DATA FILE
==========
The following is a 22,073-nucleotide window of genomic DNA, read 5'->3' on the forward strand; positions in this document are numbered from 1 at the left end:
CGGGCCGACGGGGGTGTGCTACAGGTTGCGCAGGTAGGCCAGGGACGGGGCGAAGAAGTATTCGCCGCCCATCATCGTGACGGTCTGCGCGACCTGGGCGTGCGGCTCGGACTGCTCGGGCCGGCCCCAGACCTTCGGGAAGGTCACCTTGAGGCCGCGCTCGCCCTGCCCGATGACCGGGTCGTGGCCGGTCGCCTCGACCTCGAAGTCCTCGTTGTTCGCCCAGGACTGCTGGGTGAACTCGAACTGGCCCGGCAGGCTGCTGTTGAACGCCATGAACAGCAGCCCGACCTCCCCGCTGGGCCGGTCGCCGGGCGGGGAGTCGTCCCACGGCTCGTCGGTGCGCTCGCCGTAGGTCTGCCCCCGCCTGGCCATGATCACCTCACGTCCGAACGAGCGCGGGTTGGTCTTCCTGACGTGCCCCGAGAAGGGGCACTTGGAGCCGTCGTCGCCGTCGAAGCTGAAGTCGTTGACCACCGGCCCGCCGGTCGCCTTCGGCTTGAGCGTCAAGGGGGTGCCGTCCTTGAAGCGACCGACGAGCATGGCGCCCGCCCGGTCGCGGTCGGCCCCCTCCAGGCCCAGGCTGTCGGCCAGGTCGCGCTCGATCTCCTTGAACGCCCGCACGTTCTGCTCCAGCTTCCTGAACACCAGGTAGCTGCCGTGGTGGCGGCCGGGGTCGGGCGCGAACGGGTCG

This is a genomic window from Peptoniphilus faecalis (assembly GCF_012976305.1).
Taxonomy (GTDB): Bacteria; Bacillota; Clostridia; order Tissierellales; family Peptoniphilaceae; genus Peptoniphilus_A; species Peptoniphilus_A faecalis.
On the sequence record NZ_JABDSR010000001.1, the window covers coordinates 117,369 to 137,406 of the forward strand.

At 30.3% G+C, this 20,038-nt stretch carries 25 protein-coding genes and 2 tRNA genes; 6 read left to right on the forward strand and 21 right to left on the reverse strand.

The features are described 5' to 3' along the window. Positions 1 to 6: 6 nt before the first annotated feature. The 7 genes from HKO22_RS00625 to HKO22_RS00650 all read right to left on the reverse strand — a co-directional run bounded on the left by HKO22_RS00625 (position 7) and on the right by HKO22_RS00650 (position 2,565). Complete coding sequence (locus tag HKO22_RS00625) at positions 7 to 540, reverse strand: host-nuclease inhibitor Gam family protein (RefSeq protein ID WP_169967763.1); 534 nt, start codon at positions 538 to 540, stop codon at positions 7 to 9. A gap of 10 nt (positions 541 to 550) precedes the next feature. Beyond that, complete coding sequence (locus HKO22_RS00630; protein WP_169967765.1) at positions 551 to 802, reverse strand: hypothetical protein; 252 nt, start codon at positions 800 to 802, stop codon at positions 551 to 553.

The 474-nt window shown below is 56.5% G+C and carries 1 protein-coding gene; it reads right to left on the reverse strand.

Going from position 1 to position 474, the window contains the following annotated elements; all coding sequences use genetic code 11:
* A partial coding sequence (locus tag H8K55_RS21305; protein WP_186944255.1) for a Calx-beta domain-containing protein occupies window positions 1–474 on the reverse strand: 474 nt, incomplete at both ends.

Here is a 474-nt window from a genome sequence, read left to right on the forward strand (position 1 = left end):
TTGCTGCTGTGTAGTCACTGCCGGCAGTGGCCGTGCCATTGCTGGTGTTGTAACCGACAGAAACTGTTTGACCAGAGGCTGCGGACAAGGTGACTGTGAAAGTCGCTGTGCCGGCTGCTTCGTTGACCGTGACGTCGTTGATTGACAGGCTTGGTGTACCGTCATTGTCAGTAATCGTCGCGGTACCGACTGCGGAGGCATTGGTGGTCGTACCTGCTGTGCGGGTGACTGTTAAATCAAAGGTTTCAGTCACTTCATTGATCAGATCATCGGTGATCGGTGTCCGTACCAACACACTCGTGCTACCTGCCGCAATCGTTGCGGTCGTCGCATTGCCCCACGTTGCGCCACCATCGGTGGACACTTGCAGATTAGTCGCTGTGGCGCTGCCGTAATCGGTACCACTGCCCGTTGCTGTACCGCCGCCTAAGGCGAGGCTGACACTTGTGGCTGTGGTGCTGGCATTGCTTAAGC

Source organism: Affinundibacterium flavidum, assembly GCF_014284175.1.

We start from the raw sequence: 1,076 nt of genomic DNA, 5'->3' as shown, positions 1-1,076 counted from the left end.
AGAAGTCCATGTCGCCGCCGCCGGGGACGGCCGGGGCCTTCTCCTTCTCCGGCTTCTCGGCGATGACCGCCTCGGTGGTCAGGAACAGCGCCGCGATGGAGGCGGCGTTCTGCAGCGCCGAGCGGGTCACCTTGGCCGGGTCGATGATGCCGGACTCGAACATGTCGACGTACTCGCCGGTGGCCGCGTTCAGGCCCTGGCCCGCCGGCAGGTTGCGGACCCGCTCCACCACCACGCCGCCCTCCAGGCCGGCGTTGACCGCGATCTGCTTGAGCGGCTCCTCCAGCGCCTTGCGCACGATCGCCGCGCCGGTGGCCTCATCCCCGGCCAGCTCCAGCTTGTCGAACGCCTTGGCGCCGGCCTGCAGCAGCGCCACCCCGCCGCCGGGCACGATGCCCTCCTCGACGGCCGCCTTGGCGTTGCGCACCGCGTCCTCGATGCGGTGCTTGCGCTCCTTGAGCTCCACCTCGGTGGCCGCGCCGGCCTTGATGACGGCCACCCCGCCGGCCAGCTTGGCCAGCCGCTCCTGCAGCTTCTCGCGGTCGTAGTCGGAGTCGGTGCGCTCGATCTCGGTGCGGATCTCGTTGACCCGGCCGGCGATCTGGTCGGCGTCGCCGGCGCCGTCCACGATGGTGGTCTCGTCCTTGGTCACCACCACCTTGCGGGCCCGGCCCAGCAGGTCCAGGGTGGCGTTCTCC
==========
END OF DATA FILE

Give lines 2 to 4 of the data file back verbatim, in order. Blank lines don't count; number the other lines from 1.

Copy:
CGGGCCGACGGGGGTGTGCTACAGGTTGCGCAGGTAGGCCAGGGACGGGGCGAAGAAGTATTCGCCGCCCATCATCGTGACGGTCTGCGCGACCTGGGCGTGCGGCTCGGACTGCTCGGGCCGGCCCCAGACCTTCGGGAAGGTCACCTTGAGGCCGCGCTCGCCCTGCCCGATGACCGGGTCGTGGCCGGTCGCCTCGACCTCGAAGTCCTCGTTGTTCGCCCAGGACTGCTGGGTGAACTCGAACTGGCCCGGCAGGCTGCTGTTGAACGCCATGAACAGCAGCCCGACCTCCCCGCTGGGCCGGTCGCCGGGCGGGGAGTCGTCCCACGGCTCGTCGGTGCGCTCGCCGTAGGTCTGCCCCCGCCTGGCCATGATCACCTCACGTCCGAACGAGCGCGGGTTGGTCTTCCTGACGTGCCCCGAGAAGGGGCACTTGGAGCCGTCGTCGCCGTCGAAGCTGAAGTCGTTGACCACCGGCCCGCCGGTCGCCTTCGGCTTGAGCGTCAAGGGGGTGCCGTCCTTGAAGCGACCGACGAGCATGGCGCCCGCCCGGTCGCGGTCGGCCCCCTCCAGGCCCAGGCTGTCGGCCAGGTCGCGCTCGATCTCCTTGAACGCCCGCACGTTCTGCTCCAGCTTCCTGAACACCAGGTAGCTGCCGTGGTGGCGGCCGGGGTCGGGCGCGAACGGGTCG

This is a genomic window from Peptoniphilus faecalis (assembly GCF_012976305.1).
Taxonomy (GTDB): Bacteria; Bacillota; Clostridia; order Tissierellales; family Peptoniphilaceae; genus Peptoniphilus_A; species Peptoniphilus_A faecalis.